Screwing Up Can INCREASE Customer Loyalty?
Posted by Charlie Recksieck
Handling A Problem Well
What if I told you that if you screw up, but handle things in an exemplary fashion, you actually INCREASE customer loyalty?
Customer Service Can Change Everything
Several years ago, I was the CTO of a startup involved with email delivery and customer service (I still think our concept was a great one, we just couldn't quite get the startup over the hump ... a story for another blog post another time).
In our background research of the customer service industry, we found something which I still consider to be amazing. I don't have the exact citation handy, but basically if a company delivers a great product with no errors, customer retention was 88%. Yet companies that actually had errors or goofs but handled the problem in such a way that their clients described as "great", then customer retention actually was higher: 92%.
Take a moment to reflect on that. Customer service is not actually always about "playing defense", you can actually positively increase sales after errors or problems.
Another Example Of Problems Being Good
In a great real-world example, John Larson of a loyalty consultant company (Capturing Loyalty) did a study of an e-Commerce company's 1000 transactions, dividing them into three groups: 1) Those reporting no problems with their purchase, 2) Those with a problem which was not initially resolved to their satisfaction, and 3) Those who reported a problem and was resolved to their satisfaction when first reported.
Group #1 customers (no errors) spent an average of $100 with the retailer over the next 3 months. Group #2 (not solved to their initial satisfaction) spent an average of $20 over the next 3 months. The most amazing result was that customers in Group #3 (had well-handled problems) spent $106 with the company over the next 3 months.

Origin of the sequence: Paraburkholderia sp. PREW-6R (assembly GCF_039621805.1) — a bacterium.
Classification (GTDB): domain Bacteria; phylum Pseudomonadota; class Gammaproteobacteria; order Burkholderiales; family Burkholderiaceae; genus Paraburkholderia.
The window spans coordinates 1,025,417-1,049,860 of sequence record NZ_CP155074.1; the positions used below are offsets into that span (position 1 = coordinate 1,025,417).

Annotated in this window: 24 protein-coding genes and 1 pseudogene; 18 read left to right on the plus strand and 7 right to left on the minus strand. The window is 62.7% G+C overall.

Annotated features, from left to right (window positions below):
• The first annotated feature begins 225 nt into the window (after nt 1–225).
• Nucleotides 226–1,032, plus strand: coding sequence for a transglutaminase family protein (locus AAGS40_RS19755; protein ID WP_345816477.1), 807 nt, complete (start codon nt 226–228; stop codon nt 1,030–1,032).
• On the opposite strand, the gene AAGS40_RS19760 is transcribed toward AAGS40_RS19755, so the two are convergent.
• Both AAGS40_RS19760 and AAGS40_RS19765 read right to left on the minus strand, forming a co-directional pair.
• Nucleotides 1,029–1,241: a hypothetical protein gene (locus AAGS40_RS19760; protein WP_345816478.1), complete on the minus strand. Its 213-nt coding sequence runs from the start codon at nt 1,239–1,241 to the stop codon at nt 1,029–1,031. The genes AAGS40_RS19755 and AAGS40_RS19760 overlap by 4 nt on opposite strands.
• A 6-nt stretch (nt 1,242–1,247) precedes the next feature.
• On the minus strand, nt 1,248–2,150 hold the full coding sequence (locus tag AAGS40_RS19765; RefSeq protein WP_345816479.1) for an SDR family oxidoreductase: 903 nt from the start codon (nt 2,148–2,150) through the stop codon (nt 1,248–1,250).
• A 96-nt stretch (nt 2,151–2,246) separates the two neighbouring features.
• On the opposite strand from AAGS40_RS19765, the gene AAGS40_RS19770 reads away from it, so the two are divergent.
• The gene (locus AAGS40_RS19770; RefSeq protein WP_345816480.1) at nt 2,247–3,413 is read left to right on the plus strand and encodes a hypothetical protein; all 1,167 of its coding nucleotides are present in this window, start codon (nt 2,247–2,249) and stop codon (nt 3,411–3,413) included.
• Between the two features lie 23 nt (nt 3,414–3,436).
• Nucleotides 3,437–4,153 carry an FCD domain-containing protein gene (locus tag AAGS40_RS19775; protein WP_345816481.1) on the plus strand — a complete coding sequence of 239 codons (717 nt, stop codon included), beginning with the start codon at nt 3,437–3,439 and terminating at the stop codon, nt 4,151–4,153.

This supports the original thesis here. Actually having a problem and handling it well resulted in 6% better customer loyalty than even the flawless transactions.
You can read more about this here: https://blog.hubspot.com/service/customer-complaints-loyalty
Think About Your Most Loyal Customers
Consider your most loyal clients (or even your biggest advocates/supporters within your own company). Odds are that your work in the past has not been 100% perfect, but you have a relationship with that client or person - and you have probably gone above and beyond in the past.
How To Achieve Good Customer Service
This blog post isn't going to try to define how to give great customer service in general or your particular industry. (Here are a couple links I really think do a great job though: Article 1 and Article 2.
But the main thing I've learned in a couple of decades about customer satisfaction (at least in software development) seems to be simple and intuitive, but here it is anyway: "Communicate!"
I can't tell you how many inquiries and ultimately satisfied clients we've had that came to us mainly because their previous developer had gone AWOL or not returned phone calls fast enough.
Setting understandable deadlines and doing what you say - or even if you're gonna be missing a deadline, a mea culpa phone call and new deadline - it really does keep customers happy.
Friends with their own law firms, day camps, motorcycle repair shops, real estate businesses, social media consultancies ... we've talked about it together and sometimes are amazed how simple it can be.
2 Stats In Pictures
These may be slightly off-topic but I found a couple interesting "infographics" you might find topic-adjacent and interesting.
Here's one about if you hear from a customer that's about to leave or not. Only 1 in 26 will complain on their way out the door; the rest just leave without a word:
The other image below shows how much more generally satisfied customers will give you the benefit of the doubt than ones who already have their doubts:
Should you screw up intentionally to handle a problem well and build loyalty? Probably not. But it's an interesting idea.
Don't worry - you'll certainly mess up in the future. It's how you respond to that first complaint or notice that can lose sales or increase them.